In the first few months of 1961 Governor Rockefeller’s proposal to re-invent the Capital City was met, for the most part, with open arms and enthusiasm. (At least by community leaders, downtown merchants, local newspapers and suburbanites.) But there was one notable, and illustrative, exception.
One of the key plans in the works prior to Rocky’s announcement of the “NEW” Albany was the development of a series of arterials and “by-passes” surrounding Albany; to make travel in and out of the City easier. Planning of a Riverfront Arterial (787) was well underway, and work was expected to start shortly. However, the Delmar/Slingerlands Bypass was still in the planning phase. The Slingerlands component of the Bypass would start at the State Campus, between Western and Washington Avenue with the construction of the Crosstown Arterial. The Delmar component would be linked into the Riverfront Arterial (787), and skirt the City on the south. The two “bypasses” would join up in a largely undeveloped area in the Town of New Scotland.
That was the plan until a new, “flatter” route was proposed. This new route would avoid valleys and hills, and cut through high density residential areas of Delmar, linking to the Slingerlands portion in the vicinity of Bridge Street and Cherry, Kenwood and Union Avenues. The Delmar and Slingerlands areas were, coincidently, home to many high ranking officials in Rocky’s Administration. When the new proposal was revealed, many of the good people of Bethlehem – including those identified as “prominent area residents” in the local newspaper – went nuts.
Petitions were signed, 700 residents showed up at a protest meeting, and letters sent to local newspapers, elected representatives, Administration officials and, of course, to the Governor.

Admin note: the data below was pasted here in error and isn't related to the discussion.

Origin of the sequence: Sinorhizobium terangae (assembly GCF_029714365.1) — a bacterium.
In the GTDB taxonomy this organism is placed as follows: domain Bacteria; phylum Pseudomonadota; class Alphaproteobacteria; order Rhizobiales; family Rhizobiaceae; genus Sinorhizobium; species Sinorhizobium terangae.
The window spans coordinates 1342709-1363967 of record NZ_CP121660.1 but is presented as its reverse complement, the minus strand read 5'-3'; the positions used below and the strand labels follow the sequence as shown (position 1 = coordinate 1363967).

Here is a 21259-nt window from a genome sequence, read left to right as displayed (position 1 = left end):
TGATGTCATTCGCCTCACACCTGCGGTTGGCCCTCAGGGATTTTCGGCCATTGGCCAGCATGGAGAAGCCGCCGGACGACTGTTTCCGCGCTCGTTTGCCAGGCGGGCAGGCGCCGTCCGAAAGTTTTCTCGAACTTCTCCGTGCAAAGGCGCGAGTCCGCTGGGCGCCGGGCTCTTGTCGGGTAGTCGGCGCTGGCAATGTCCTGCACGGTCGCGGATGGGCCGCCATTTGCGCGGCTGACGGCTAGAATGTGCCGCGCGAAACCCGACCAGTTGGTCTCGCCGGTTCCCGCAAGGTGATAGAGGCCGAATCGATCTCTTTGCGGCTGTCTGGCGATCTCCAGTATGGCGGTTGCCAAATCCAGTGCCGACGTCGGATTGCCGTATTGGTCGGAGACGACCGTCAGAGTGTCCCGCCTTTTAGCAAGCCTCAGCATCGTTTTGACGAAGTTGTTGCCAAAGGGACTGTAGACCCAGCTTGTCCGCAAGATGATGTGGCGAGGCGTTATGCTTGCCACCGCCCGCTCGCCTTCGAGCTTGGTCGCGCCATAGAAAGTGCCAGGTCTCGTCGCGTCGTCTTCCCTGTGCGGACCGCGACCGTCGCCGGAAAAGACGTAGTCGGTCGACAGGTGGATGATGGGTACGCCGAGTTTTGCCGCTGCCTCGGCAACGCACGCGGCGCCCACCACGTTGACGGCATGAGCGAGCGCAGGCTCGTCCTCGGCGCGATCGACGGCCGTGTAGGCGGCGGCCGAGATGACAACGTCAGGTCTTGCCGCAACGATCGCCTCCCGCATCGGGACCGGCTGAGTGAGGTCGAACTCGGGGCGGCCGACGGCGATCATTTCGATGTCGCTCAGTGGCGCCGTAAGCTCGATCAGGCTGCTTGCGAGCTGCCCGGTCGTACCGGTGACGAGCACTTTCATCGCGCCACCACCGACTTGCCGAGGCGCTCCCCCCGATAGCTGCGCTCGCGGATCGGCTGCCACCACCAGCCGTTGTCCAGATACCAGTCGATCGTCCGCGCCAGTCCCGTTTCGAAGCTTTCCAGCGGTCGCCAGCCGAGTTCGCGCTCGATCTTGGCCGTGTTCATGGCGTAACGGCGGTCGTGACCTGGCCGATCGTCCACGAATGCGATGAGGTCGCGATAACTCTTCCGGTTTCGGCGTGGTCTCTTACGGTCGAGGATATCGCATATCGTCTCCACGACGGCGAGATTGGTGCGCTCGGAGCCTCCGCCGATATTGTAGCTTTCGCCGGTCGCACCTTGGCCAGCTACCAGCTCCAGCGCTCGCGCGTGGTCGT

State Senator Julian Erway and Assemblymen Harvey Lifset, who represented the area, were moved to issue a statement saying they would ““talk to engineers about the routes and oppose any legislation unnecessarily threatening communities way of life”. Further, they added, ” Any highway bill introduced in the future will have our close scrutiny as it effects these communities and every effort possible will be exert on our part to defeat any measure that would unnecessarily disrupt the quiet enjoyment of its homes and neighborhood living.”
The communities’ message was clear. Don’t mess with us. We do not want your highways. And it was received as clearly. The residents of the suburbs won. It was all over in a matter of a less than a month..
Bits and pieces of the Bypasses were constructed over a period of 50 years, but the original proposal died. It was moribund by 1963 and never revived.
Construction on the Albany section of the Slingerlands Bypass began in the early 1962. This first section, the Crosstown Arterial, from Washington on Avenue to Buckingham Drive in Albany was completed by 1964.. Another 2 lane highway section, not 4 lane as originally proposed, linking the Bypass to New Scotland Road was completed in 1968. A final 4 lane section of the Bypass was completed in 2005, but it too ends at New Scotland Road.
The 4 lane section of the Delmar Bypass (Rte. 32) that links to the Riverfront Arterial (787) via Southern Boulevard was constructed, but it ends at Elm Avenue on the outskirts of Delmar. You can get to the Slingerlands Bypass by traveling over 2 lane Elm Avenue; a meandering circuitous route, not nearly a straight shot as originally envisioned.
My takeaway is that the “prominent” residents of the suburbs pushed back hard enough against New York State and did not have its will imposed on them.
That didn’t happen in the area where the South Mall was built. To the extent those residents spoke out, their voices were not heard.
February 2 1961
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And that was it. Oh, there were a couple more minor skirmishes, but the community had won.
February 27 1961
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February 28, 1961